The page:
The dramatically paced conversations are layered with talk of the past, current states of mind, double entendres, and shade – creating zingers and storytelling comforts before wardrobes that open by themselves, slashed clothing, crank letters, and unforgiving threats quicken the pulse. Creaking doors, cleavers, and severed limbs scare the women – our eponymous character may be a little mad, but others are experiencing the frights, too. Crimes of Passion magazine reporters are excited that now in the sixties they can play up the murder’s sex angle, and there’s no one to trust amid phantom figures strolling the grounds and ghostly harpsichord playing. Storms, lightning, and winds blowing across the balcony lead to breaking windows and shattered mirrors. Today we have crazy versus ghost horrors, but they are often teen light rather than sophisticated dramas with performances free to carry the murderous motives behind the frights.

Hush…Hush, Sweet Charlotte provides superb scenes with heavyweight talent, and revelations in the final act place the viewer within the footsteps, physical bouts, and shocking violence. The southern gentility degrades into cruel intensity as the sense of dread escalates without any need for in your face jump scares. Deaths we’ve seen happen are said to have happened entirely differently, and the women do what has to be done thanks to the men’s messes – be he builder, destroyer, father, doctor, or lover. Beckoning echoes and tormenting serenades are twisted, sad, and delicious all at once thanks to eerie masks, gunshots, headless suitors, and nightmares. Delusions revisit the original crime while chilling visuals, bitch slaps, and dead bodies rolled up in the carpet contribute to the hysteria. These dames won’t suffer for the lies, blackmail, and cruelty anymore, but the can’t take it with you and what was it all for pain serves up a few more frights before the madness is all said and done.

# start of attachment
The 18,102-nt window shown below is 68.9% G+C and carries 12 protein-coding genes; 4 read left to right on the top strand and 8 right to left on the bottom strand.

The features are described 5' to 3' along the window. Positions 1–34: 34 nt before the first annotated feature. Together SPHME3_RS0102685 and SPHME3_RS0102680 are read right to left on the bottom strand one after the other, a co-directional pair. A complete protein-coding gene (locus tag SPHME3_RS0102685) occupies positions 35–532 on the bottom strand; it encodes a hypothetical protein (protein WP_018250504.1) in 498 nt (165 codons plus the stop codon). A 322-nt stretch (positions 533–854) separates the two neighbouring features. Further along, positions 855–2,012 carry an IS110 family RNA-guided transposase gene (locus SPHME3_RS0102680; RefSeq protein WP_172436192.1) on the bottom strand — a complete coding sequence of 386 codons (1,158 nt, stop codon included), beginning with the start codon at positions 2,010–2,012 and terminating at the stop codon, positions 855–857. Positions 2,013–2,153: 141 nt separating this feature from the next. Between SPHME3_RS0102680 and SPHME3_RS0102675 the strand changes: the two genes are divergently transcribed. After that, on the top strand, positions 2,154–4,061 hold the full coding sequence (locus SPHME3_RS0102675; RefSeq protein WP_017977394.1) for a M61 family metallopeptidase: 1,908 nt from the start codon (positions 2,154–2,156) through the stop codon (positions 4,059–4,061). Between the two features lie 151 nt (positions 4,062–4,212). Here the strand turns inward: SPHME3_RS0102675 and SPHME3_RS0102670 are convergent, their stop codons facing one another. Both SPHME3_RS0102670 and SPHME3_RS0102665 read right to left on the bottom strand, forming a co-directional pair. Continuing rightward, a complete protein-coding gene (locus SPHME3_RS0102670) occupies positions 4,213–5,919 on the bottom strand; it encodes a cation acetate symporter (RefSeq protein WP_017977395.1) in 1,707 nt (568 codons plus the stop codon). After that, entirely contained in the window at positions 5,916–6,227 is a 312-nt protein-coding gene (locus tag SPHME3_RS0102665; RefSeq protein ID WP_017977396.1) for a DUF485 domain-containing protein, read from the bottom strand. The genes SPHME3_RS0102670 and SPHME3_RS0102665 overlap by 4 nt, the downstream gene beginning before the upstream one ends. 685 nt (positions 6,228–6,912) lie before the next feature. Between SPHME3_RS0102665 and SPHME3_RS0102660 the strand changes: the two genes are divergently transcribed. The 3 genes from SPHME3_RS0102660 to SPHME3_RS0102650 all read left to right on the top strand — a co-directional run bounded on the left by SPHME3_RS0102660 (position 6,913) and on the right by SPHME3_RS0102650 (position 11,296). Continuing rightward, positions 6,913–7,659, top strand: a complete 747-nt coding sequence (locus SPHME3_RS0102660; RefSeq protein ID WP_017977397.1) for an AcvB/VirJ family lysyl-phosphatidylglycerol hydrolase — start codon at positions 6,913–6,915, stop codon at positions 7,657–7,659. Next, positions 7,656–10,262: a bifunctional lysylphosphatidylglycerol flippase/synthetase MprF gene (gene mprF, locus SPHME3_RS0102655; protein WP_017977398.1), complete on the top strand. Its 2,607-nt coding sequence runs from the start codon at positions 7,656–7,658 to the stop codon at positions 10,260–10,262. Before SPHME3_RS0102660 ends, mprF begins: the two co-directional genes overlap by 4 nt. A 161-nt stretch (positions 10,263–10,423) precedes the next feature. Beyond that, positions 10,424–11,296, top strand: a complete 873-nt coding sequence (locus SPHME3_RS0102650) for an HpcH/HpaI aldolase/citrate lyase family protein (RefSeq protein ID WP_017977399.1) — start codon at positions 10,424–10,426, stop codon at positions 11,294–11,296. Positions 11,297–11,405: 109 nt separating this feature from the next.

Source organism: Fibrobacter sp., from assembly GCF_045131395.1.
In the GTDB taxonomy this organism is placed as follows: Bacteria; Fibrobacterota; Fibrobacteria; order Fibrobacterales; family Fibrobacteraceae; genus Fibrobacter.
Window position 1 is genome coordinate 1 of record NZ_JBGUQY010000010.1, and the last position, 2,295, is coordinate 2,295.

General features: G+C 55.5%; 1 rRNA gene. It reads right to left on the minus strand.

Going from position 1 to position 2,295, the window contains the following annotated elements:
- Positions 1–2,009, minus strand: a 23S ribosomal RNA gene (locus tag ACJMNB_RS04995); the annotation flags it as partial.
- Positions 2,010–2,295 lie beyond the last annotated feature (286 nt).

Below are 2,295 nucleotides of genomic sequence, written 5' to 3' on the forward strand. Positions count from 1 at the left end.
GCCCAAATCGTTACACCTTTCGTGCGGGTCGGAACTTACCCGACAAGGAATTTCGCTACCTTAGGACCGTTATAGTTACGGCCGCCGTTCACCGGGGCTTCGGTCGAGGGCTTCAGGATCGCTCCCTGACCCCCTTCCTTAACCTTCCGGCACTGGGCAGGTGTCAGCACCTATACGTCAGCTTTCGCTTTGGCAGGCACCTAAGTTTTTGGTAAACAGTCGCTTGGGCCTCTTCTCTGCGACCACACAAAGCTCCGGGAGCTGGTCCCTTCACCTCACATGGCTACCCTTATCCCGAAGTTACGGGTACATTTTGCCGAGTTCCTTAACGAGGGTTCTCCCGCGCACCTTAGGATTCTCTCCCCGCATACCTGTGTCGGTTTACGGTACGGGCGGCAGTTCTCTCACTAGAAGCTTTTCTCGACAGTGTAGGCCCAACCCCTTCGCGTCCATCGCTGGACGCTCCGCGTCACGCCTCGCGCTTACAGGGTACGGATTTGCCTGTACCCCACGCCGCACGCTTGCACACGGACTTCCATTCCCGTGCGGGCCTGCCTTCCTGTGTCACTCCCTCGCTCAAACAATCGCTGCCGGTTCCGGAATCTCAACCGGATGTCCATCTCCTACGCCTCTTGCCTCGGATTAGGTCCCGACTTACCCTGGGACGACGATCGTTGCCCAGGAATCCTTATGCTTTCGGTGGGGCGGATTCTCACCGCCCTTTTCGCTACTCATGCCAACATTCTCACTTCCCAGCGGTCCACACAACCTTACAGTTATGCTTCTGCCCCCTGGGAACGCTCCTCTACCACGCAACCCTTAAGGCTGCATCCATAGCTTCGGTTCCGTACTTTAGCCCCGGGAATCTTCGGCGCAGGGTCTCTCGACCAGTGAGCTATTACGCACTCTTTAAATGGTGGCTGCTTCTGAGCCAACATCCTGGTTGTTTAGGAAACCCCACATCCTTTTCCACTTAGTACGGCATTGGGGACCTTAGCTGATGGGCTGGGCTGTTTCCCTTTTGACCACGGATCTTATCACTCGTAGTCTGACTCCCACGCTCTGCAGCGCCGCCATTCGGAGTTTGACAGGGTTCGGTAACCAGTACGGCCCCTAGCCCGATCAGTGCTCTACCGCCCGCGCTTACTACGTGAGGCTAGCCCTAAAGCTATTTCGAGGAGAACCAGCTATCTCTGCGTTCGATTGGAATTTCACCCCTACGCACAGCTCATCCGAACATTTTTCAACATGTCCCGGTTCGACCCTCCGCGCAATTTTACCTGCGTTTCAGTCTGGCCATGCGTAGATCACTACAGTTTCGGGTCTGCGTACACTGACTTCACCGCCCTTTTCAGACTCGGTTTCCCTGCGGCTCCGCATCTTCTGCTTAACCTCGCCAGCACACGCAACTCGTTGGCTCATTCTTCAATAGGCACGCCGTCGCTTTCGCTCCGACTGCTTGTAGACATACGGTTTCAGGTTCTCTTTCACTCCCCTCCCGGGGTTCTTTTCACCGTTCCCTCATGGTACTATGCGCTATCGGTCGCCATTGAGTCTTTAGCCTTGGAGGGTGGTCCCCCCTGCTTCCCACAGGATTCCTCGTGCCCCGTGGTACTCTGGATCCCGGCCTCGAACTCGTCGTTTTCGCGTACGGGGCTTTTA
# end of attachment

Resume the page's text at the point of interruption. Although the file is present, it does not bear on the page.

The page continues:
Is Bette Davis’ (All About Eve) Charlotte a crazy killer, abused, or just misunderstood? She’s mad, one minute, pushing planters off the balcony at construction workers, but demure in white, crying, and heartbroken the next. Charlotte’s an unreliable old woman dealing with trespassers and losing her home. She doesn’t need sympathy or company, just help in saving Hollis House. At times she is very sharp, but she’s also caught in the moment of her lover’s murder, dressed up and waiting for a dead beau. She knows the townsfolk think she got away with murder, however the audience likes her moxie. We’re on her side when the sheriff insists she only acts loony because it’s what’s expected of her, and we pity Charlotte’s sobbing sing-alongs to their song.